Thanks very much for your reply. That is good advice. It seems so difficult to come up with a workable solution out of care that accommodates everybody’s needs. I will go in again with fresh eyes tomorrow and do what you suggest. We really need it to work. But we can’t leave mum somewhere we wouldn’t want to spend time ourselves.
You said you “can’t leave mum somewhere we wouldn’t want to spend time”, I know what you mean but the normal parameters have gone out of the window. Finding the best version of what’s available is all you can do. Every CH will have its issues, & no place is perfect in the quicksand of dementia.

Staff holidays, sickness etc will all throw a spanner in the works.

Hopefully today goes better
 

Sirena

Registered User
Feb 27, 2018
2,075
I agree with you that I wouldn't want to leave my mother in a care home where I wouldn't want to spend time myself - I do have to visit her and feel reasonably comfortable with it. I am surprised no one could tell you which room she's in.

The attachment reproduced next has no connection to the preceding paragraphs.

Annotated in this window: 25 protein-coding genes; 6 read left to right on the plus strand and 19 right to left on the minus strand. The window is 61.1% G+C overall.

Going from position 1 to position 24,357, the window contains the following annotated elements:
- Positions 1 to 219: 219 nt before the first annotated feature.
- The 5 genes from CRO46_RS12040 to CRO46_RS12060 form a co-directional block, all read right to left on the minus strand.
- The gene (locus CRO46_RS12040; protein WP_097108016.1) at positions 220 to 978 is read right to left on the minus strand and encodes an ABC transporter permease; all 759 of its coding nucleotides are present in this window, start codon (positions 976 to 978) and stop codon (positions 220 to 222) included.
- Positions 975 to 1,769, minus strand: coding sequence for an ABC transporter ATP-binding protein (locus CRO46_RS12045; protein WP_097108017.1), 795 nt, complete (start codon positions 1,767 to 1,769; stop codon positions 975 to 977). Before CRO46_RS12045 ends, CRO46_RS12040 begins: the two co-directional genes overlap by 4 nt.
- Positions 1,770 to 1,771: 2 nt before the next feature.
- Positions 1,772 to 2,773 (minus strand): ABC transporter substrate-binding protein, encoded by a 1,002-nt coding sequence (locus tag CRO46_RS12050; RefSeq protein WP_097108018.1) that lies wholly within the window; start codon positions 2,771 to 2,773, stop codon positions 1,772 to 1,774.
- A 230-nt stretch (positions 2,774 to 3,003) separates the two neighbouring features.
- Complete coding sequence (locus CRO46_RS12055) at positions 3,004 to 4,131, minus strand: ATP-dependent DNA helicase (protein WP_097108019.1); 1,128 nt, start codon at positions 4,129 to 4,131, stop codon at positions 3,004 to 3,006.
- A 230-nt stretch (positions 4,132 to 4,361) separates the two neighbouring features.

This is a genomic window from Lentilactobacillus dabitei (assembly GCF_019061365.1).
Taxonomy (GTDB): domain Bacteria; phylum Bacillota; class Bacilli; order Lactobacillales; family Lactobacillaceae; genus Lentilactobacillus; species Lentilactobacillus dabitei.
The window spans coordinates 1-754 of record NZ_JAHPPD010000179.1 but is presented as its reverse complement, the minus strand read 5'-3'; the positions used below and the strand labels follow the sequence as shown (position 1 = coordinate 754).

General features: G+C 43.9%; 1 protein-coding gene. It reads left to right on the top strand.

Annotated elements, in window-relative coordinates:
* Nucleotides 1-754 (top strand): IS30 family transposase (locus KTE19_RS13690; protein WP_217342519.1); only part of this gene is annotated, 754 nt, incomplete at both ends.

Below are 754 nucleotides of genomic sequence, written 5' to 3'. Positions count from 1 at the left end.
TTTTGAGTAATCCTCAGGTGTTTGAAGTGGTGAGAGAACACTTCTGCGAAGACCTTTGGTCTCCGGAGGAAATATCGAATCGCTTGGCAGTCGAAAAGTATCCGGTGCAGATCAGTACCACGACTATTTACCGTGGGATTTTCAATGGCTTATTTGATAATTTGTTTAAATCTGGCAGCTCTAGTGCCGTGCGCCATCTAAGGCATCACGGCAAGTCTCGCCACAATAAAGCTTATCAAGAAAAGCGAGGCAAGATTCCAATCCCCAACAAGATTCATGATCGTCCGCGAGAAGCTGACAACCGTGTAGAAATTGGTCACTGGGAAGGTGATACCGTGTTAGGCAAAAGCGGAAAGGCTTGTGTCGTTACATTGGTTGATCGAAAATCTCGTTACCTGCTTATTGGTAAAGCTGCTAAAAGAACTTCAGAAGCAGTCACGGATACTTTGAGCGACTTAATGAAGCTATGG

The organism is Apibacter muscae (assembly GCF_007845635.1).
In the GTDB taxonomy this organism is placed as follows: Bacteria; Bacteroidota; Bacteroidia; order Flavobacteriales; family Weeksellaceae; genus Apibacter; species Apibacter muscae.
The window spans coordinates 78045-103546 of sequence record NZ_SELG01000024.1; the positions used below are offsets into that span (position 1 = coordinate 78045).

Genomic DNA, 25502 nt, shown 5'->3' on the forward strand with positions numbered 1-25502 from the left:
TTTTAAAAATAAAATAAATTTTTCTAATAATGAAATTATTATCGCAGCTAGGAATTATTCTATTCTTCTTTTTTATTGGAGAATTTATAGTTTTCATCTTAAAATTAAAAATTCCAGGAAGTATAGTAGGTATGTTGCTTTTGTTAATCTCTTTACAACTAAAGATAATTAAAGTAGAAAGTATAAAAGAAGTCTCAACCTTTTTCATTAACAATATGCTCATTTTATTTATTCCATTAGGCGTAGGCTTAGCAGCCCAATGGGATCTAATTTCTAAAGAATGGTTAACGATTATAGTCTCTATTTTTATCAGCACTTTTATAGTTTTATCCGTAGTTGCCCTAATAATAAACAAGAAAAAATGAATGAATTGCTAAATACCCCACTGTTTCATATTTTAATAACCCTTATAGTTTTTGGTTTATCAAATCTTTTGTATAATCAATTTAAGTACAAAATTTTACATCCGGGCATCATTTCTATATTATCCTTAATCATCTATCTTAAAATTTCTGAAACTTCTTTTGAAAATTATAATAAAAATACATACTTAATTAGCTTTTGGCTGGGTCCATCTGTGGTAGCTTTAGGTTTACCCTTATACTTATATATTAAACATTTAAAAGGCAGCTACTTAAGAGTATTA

My mother's CH is a bit shabby but there is a welcoming atmosphere and the carers are cheerful, they never seem short staffed, and they know the residents as individuals which is the most important thing.

I would leave it a bit longer, visit at different times, and see how you feel about it.
 

jaymor

Volunteer Moderator
Jul 14, 2006
12,676
England
I agree with giving it a little longer. Your Mum needs to get to become familiar with her new surroundings and the staff. The staff also have to get used to your Mum and her ways and likes and of course dislikes. Staff change from day to day with their shifts so it takes time for knowledge to be gained with new residents. Of course shortage of staff is a different matter, that would be a concern.